I imagine finding the right red was a real journey.

For me the best red is always the color of blood. Because everyone has the same color of blood, right? What’s cool is that someone had found a picture of red beautiful maple leaves against a blue sky, tinged dark so that it looked teal. In the book [the colors are] red and blue for the wives, and in the movie it was royal blue, but those two colors look very ’90s. So this photo of the leaves against the sky, [director Reed Morano] said, “This is interesting because they’re opposites, they will fight each other in the same frame. So if you can imagine handmaids standing in the living rooms of the wives, they can be compatible or clashing, depending on the scene.” It was the perfect scenario, this photo. That’s why the wives became teal. Sort of a darker, more intellectual version of ’50s Technicolor, but you tone down all the light.

You essentially had to assume the role of the oppressor to create these costumes for everybody. Did that fuck with you mentally or emotionally while you were doing it?

One hundred percent. The only way to tell the truth in the clothing was to become the Commander, and try to get into that headspace of, Why do I want to destroy the world? What is it that made me so enraged as a white man? Growing up in Kentucky I lived across the street from a public library, thank fucking god, and the books that I would check out were often very macabre images of war—Imogen Cunningham, Margaret Bourke White, books on Hiroshima and the bodies that were shredded and/or damaged. I was drawn to these scary things. It really informed the Commander for me, and the aftermath of what he did. I tried to be the Commander looking, sketching: If this is a new world that is being birthed out of my brain because I’ve destroyed the old world, what does that look like? What do the Handmaids look like? They should be non-sexual. They should be bright red so I can always see them coming, so I can have my guardians check and see if they’re pregnant, see if they’re flirting with each other. Every tribe that you see, I came at it from a male’s point of view.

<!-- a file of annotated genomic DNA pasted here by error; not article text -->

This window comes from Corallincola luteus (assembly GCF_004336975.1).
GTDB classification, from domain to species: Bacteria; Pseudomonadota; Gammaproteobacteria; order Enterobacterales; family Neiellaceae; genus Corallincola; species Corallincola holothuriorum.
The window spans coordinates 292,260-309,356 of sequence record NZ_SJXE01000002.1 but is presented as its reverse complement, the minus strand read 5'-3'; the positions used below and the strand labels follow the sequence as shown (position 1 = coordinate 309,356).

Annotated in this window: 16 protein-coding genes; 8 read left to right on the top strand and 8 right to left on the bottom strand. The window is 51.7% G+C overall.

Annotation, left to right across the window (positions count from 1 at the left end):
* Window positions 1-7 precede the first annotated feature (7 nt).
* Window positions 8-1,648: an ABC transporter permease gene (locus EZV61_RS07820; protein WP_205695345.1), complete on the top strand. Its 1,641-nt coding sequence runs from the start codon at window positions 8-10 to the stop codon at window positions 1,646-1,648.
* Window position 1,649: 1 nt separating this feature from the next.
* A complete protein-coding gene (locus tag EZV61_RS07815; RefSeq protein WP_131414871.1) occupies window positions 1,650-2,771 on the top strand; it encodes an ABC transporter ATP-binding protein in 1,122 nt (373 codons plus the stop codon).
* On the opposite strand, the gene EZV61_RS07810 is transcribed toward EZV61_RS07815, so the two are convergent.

Growing up in the ’70s and watching news, I remember being in love with Anwar Sadat from Egypt. And, I’m embarrassed to say, I had a crush on Kissinger, I don’t even know why, he is a fucking madman and a tyrant. I had these weird crushes on men in politics. There’s something about wanting to get into those men’s brains. I think it comes from a place of growing up in extreme poverty with a brown-skinned mother, nobody looked like us, and trying to find, Who can help? But also, Why do men in power crush people like me? All of that informed the costumes in Gilead. Did it make me fucked up? Hell yes, sister! Because at the end of the day it’s coming out in your brainwaves and your heartwaves and your fingertips to sketch it, and you’re putting that sentence on women, on actors. I was very depressed, and then [with the election] the whole world changed in the States while I was filming in Toronto. But what you try to do is create beauty out of that pathos. You have to make a conscious choice: You can drink yourself to death or you can say, I’m not a politician but there’s got to be something I can do to mitigate the pain and also speak out, protest, silently through a story. Yes, it’s fiction, but it sure as hell has some poignant messages about reality.

Can you divulge some design Easter eggs that we as viewers could look for, things we wouldn’t notice on first watch?